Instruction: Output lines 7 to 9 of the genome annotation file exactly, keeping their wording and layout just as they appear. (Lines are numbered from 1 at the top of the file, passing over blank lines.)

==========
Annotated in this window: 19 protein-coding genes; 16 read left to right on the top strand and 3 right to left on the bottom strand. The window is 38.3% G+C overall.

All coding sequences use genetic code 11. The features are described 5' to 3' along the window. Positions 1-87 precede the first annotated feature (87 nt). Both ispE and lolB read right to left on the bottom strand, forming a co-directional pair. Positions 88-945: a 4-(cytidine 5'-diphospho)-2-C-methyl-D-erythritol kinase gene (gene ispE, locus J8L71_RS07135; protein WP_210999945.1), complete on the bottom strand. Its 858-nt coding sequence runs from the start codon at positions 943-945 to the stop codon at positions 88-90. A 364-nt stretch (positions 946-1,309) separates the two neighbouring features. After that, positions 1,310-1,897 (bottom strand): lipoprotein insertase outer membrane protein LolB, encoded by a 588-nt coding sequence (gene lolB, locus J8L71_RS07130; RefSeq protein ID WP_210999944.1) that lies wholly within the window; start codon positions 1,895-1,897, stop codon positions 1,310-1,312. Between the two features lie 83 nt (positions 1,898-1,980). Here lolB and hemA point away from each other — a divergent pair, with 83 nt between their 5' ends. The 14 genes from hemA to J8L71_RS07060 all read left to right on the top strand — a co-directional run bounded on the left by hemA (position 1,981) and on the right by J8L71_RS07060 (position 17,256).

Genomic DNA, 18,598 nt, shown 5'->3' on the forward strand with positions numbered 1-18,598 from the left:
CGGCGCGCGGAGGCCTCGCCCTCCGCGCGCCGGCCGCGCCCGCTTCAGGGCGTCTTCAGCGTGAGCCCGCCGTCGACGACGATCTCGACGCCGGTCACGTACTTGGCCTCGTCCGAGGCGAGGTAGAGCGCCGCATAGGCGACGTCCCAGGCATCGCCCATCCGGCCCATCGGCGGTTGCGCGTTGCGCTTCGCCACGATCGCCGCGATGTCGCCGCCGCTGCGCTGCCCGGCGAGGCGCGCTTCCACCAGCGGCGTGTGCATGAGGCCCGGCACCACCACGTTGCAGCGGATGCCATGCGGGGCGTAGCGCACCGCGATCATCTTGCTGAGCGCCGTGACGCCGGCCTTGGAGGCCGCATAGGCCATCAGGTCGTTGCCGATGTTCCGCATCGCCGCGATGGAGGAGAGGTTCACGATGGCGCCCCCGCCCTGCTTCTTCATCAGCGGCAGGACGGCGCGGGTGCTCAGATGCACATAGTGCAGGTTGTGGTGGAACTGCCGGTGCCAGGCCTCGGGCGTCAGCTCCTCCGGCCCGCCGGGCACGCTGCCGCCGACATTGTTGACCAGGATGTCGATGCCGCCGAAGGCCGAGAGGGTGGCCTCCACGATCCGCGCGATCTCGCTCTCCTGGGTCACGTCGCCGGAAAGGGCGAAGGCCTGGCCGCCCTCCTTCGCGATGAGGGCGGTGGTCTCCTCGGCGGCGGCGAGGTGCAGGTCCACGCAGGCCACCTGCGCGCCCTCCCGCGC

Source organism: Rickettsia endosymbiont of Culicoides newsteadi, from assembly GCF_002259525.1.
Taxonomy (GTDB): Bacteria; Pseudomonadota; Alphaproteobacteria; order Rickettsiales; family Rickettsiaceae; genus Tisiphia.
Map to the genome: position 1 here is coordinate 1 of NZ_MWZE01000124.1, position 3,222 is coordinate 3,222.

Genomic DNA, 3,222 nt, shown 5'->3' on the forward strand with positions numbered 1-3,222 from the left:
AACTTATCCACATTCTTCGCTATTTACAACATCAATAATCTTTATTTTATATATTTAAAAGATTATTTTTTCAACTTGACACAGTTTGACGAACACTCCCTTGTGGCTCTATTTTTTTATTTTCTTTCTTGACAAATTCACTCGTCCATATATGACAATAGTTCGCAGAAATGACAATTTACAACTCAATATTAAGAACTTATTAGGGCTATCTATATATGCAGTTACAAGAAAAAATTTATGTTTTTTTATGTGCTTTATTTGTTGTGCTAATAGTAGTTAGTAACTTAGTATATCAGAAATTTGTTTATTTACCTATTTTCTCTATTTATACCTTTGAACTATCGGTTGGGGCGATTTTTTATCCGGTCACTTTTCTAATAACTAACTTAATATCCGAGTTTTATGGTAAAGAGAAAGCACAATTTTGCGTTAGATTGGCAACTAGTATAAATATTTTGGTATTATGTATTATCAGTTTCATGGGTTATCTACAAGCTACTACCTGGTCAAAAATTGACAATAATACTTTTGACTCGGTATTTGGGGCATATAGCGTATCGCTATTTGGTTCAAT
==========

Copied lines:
Map to the genome: position 1 here is coordinate 1 of NZ_MWZE01000124.1, position 3,222 is coordinate 3,222.

Genomic DNA, 3,222 nt, shown 5'->3' on the forward strand with positions numbered 1-3,222 from the left:
AACTTATCCACATTCTTCGCTATTTACAACATCAATAATCTTTATTTTATATATTTAAAAGATTATTTTTTCAACTTGACACAGTTTGACGAACACTCCCTTGTGGCTCTATTTTTTTATTTTCTTTCTTGACAAATTCACTCGTCCATATATGACAATAGTTCGCAGAAATGACAATTTACAACTCAATATTAAGAACTTATTAGGGCTATCTATATATGCAGTTACAAGAAAAAATTTATGTTTTTTTATGTGCTTTATTTGTTGTGCTAATAGTAGTTAGTAACTTAGTATATCAGAAATTTGTTTATTTACCTATTTTCTCTATTTATACCTTTGAACTATCGGTTGGGGCGATTTTTTATCCGGTCACTTTTCTAATAACTAACTTAATATCCGAGTTTTATGGTAAAGAGAAAGCACAATTTTGCGTTAGATTGGCAACTAGTATAAATATTTTGGTATTATGTATTATCAGTTTCATGGGTTATCTACAAGCTACTACCTGGTCAAAAATTGACAATAATACTTTTGACTCGGTATTTGGGGCATATAGCGTATCGCTATTTGGTTCAAT